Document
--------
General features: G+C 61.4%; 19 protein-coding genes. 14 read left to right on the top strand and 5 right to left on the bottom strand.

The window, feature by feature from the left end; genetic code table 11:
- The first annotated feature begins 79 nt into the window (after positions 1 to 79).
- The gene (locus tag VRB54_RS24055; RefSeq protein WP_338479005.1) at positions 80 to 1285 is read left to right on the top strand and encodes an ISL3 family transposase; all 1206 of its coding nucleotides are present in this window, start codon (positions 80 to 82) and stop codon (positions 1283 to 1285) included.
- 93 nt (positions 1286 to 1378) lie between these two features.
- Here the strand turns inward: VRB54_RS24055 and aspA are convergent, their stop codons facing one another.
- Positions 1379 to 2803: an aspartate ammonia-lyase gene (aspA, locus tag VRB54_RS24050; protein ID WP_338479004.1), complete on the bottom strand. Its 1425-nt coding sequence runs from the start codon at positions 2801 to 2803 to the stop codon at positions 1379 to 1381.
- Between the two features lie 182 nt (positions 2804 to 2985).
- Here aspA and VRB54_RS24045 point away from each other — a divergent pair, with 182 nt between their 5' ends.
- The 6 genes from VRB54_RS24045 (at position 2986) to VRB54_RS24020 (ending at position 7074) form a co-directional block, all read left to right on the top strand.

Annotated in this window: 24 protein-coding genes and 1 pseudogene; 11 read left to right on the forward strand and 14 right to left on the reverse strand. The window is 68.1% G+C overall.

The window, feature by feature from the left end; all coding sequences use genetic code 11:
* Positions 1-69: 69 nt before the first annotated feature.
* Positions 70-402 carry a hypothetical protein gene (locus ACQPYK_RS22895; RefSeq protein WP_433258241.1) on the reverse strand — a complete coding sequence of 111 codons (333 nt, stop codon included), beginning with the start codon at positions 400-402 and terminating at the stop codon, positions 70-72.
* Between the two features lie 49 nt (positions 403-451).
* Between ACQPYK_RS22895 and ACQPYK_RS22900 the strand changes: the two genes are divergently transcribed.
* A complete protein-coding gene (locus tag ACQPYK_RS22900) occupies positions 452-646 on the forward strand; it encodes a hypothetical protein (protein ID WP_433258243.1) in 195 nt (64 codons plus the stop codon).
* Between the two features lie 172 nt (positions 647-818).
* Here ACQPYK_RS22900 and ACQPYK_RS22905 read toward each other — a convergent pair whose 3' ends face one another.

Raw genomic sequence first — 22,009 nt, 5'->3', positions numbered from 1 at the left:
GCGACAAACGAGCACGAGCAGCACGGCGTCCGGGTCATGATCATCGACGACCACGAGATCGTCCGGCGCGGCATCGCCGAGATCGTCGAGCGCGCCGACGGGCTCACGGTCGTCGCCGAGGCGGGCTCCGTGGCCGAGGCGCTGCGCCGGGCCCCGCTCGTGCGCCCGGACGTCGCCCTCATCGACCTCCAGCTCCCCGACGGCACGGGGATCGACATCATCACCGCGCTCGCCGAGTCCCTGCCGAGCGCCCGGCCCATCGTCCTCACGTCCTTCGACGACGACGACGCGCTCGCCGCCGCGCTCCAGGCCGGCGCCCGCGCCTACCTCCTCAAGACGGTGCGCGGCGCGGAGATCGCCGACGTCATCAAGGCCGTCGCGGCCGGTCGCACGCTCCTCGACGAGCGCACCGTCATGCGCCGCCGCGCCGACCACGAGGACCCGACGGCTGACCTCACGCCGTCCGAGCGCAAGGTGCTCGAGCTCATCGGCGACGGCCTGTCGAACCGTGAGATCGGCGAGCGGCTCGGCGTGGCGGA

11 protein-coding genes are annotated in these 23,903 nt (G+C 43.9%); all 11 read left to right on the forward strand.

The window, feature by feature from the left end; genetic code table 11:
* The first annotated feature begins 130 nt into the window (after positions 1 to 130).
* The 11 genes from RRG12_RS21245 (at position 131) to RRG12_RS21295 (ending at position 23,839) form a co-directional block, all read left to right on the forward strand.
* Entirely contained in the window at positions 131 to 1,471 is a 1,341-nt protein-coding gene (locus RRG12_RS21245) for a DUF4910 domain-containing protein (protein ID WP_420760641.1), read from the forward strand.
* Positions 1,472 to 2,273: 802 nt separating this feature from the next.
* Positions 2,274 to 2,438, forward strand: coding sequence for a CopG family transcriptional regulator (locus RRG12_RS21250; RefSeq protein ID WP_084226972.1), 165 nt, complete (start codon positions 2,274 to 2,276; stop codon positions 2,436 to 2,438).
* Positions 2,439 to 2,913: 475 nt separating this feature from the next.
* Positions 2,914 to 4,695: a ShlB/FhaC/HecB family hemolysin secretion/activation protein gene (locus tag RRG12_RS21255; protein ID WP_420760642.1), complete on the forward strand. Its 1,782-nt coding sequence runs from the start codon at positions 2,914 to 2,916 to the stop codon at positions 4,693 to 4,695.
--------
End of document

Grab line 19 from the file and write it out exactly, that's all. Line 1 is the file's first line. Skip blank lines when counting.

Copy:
* Here ACQPYK_RS22900 and ACQPYK_RS22905 read toward each other — a convergent pair whose 3' ends face one another.